The Mysterious Link Between Autism and Extraordinary Abilities


By: Linda Marsa

Scientists are still puzzling out how savantism relates to a person’s likelihood of being on the spectrum.


“It don’t mean a thing if it ain’t got that swing,” Rex Lewis-Clack croons, his head joyfully bobbing in time with the Duke Ellington standard. The 20-year-old musician accompanies himself on a grand piano, deftly striking the keys with a dexterity reminiscent of the Duke himself. Then he segues into an exquisitely executed rendition of Chopin’s Fantaisie Impromptu. Lewis-Clack has the sweet-faced, blonde good looks of a teen heartthrob. But the haunting melody that seems to flow from his fingertips is masterful. It fills the high-ceilinged living room of the Los Angeles beachfront condo he shares with his mother, Cathleen Lewis. After the last strains echo through the apartment, he rocks back and forth on the piano bench and flaps his hands in excitement, seemingly elated, and flashes a wide, triumphant smile.

This cherubic young man was born blind, due to a congenital condition called septo-optic dysplasia. He had serious cognitive disabilities as a child, and severe symptoms of autism: Even the faintest noises would make him scream, and he was so sensitive to touch that he kept his hands balled up in fists. “On his third Christmas, we had to go out of the room to open presents because he couldn’t stand the ripping sound of the wrapping paper,” recalls Lewis. “He wouldn’t eat solid foods and pretty much lived off liquids for his first few years. It seemed like he was a prisoner in his own body.” His doctors predicted he would never walk or talk.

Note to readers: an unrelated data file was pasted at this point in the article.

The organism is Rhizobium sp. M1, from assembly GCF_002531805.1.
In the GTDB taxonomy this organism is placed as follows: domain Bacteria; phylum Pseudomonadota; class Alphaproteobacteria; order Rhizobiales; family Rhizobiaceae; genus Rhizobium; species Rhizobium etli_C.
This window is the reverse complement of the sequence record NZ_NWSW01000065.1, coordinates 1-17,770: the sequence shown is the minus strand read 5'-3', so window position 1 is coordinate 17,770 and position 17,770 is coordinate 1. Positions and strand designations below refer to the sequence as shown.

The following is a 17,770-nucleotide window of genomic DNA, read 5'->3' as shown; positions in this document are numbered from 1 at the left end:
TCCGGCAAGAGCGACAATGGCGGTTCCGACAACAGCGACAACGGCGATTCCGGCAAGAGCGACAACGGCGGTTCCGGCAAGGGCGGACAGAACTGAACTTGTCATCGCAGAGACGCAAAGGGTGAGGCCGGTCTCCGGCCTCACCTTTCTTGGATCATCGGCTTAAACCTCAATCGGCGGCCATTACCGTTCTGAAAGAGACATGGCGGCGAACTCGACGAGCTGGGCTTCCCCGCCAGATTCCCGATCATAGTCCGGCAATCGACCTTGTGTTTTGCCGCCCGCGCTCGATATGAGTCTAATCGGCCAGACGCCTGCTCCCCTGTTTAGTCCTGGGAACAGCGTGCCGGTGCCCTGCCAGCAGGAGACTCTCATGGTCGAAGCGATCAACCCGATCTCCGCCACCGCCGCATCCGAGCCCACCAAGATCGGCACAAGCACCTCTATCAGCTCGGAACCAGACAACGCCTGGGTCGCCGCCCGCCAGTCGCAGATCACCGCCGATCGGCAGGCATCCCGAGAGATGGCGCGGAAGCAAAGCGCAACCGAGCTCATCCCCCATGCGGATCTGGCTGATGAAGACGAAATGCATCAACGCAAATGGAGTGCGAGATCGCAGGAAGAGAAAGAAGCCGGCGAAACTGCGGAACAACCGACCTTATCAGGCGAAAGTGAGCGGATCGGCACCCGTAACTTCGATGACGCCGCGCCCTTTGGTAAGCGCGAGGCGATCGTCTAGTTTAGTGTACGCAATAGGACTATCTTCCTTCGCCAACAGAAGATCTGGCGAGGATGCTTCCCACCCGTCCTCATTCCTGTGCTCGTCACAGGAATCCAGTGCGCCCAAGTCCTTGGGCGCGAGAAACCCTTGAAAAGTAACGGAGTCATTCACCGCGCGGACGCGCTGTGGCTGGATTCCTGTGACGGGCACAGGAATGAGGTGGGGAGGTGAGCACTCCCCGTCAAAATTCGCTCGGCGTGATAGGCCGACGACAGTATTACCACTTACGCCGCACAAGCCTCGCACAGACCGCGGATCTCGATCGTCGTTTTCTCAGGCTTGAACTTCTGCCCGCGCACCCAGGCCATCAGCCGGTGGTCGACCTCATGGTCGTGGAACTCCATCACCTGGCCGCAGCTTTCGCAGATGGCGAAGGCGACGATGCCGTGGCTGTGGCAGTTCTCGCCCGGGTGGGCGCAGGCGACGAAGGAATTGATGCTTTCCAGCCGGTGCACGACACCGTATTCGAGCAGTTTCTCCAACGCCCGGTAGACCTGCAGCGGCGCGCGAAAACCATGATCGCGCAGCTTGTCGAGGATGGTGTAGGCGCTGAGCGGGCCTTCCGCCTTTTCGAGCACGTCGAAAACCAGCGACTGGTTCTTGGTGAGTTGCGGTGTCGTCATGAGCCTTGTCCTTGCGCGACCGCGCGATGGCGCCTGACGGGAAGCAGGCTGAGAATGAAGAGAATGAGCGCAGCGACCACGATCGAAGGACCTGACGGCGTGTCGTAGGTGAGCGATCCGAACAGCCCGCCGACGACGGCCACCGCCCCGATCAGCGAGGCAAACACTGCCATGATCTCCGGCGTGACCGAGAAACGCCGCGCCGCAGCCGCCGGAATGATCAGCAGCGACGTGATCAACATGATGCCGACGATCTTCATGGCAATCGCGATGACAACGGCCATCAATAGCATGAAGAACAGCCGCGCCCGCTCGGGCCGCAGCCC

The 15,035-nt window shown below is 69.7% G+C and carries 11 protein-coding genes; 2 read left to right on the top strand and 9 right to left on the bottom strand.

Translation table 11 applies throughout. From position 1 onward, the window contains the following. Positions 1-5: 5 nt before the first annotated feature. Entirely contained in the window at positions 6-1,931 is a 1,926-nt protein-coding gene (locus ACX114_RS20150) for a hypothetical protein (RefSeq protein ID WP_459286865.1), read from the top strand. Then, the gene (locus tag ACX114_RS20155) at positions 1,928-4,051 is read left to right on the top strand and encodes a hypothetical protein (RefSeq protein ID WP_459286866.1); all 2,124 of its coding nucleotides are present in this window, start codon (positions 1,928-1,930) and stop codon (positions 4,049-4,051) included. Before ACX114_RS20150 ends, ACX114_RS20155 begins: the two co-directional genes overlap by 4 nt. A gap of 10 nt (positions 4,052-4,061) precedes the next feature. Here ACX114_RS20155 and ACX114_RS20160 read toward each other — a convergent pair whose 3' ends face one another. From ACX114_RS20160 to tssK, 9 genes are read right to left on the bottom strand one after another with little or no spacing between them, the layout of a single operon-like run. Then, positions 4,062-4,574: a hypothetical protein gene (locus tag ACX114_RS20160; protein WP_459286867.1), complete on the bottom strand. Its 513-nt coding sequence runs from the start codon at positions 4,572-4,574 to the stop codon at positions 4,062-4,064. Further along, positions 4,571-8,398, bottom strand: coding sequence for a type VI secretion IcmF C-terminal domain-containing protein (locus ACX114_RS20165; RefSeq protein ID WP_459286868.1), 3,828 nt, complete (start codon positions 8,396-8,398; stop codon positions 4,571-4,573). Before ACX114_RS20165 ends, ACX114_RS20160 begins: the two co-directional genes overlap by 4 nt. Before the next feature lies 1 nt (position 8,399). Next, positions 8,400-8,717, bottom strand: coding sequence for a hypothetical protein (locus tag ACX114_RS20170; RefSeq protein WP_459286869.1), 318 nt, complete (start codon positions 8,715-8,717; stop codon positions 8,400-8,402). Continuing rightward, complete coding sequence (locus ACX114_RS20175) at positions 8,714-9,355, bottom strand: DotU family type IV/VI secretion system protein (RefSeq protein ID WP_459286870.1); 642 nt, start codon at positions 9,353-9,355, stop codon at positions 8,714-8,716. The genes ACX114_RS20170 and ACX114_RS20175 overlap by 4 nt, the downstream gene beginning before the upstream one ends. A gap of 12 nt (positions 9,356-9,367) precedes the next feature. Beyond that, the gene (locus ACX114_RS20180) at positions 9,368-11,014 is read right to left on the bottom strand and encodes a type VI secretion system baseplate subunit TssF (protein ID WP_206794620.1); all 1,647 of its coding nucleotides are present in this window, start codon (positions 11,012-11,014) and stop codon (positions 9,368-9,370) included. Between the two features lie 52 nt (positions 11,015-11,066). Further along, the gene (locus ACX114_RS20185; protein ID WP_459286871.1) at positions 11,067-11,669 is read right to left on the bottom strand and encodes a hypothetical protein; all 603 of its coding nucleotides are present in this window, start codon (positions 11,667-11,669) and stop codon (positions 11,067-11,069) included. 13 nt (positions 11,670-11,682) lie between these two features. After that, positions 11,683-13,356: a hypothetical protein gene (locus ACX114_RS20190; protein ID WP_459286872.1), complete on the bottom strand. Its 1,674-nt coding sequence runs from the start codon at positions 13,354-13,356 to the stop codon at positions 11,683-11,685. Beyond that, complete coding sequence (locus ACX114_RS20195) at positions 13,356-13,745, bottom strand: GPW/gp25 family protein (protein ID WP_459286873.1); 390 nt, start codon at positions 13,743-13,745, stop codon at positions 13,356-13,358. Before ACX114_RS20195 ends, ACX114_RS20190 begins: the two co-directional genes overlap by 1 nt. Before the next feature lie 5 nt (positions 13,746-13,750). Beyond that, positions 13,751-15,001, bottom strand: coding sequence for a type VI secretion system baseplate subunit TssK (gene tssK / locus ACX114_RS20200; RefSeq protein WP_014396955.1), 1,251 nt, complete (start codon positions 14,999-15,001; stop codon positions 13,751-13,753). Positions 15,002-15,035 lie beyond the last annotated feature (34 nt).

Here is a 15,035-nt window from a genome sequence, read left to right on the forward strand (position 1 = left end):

When he was 2, Lewis-Clack’s father gave him a piano keyboard. It became his gateway to the outside world. Lewis-Clack taught himself to play the piano, says Lewis, “and would play until he dropped from exhaustion.” When he began formal lessons at age 5, his teacher noticed his remarkable gifts. Lewis-Clack has perfect pitch, a phenomenon that occurs in about 1 in 10,000 people: He can identify a musical note immediately, even when he hears it completely out of context. Although he cannot see and cannot read music, he only needs to hear most songs once to play them back perfectly. And he has whole libraries of music stored in his brain. “One day, Rex sat down and played through all 21 of Chopin’s nocturnes, and played them perfectly even though he had only studied or played six of them [before],” says Lewis. Unbeknownst to her, he had memorized the other 15.

Lewis-Clack doesn’t talk much, responding to most questions with short sentences. “I crack the eggs,” he amiably offers when asked how he’ll help his mom prepare a pumpkin pie for the holidays. He communicates mostly through his music: He played in his first concert at age 7 and now travels around the world to perform in fundraisers to benefit people with disabilities. Because of his exceptional musical talent and his intellectual disability, he is considered a savant—one of those unusual people who struggles with tasks that most people find simple, yet has extraordinary abilities that few could hope to attain.

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